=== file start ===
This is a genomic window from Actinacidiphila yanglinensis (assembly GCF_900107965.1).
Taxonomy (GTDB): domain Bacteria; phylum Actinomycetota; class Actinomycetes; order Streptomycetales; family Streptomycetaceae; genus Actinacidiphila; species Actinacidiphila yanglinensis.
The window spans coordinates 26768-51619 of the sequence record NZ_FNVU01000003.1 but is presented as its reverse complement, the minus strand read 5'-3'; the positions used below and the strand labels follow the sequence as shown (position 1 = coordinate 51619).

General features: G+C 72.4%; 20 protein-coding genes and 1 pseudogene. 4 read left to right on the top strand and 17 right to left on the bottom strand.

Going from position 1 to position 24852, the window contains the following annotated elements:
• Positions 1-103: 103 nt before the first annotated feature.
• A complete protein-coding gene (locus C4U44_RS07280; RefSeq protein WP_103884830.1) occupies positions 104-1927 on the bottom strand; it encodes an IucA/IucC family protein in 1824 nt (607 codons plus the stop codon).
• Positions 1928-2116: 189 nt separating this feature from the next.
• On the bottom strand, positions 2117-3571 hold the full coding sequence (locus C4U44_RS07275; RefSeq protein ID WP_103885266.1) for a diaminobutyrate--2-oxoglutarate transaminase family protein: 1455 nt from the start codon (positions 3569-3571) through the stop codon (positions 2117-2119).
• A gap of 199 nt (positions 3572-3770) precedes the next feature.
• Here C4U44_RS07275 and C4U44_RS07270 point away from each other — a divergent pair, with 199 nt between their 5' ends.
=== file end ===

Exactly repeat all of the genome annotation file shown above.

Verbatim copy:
This is a genomic window from Actinacidiphila yanglinensis (assembly GCF_900107965.1).
Taxonomy (GTDB): domain Bacteria; phylum Actinomycetota; class Actinomycetes; order Streptomycetales; family Streptomycetaceae; genus Actinacidiphila; species Actinacidiphila yanglinensis.
The window spans coordinates 26768-51619 of the sequence record NZ_FNVU01000003.1 but is presented as its reverse complement, the minus strand read 5'-3'; the positions used below and the strand labels follow the sequence as shown (position 1 = coordinate 51619).

General features: G+C 72.4%; 20 protein-coding genes and 1 pseudogene. 4 read left to right on the top strand and 17 right to left on the bottom strand.

Going from position 1 to position 24852, the window contains the following annotated elements:
• Positions 1-103: 103 nt before the first annotated feature.
• A complete protein-coding gene (locus C4U44_RS07280; RefSeq protein WP_103884830.1) occupies positions 104-1927 on the bottom strand; it encodes an IucA/IucC family protein in 1824 nt (607 codons plus the stop codon).
• Positions 1928-2116: 189 nt separating this feature from the next.
• On the bottom strand, positions 2117-3571 hold the full coding sequence (locus C4U44_RS07275; RefSeq protein ID WP_103885266.1) for a diaminobutyrate--2-oxoglutarate transaminase family protein: 1455 nt from the start codon (positions 3569-3571) through the stop codon (positions 2117-2119).
• A gap of 199 nt (positions 3572-3770) precedes the next feature.
• Here C4U44_RS07275 and C4U44_RS07270 point away from each other — a divergent pair, with 199 nt between their 5' ends.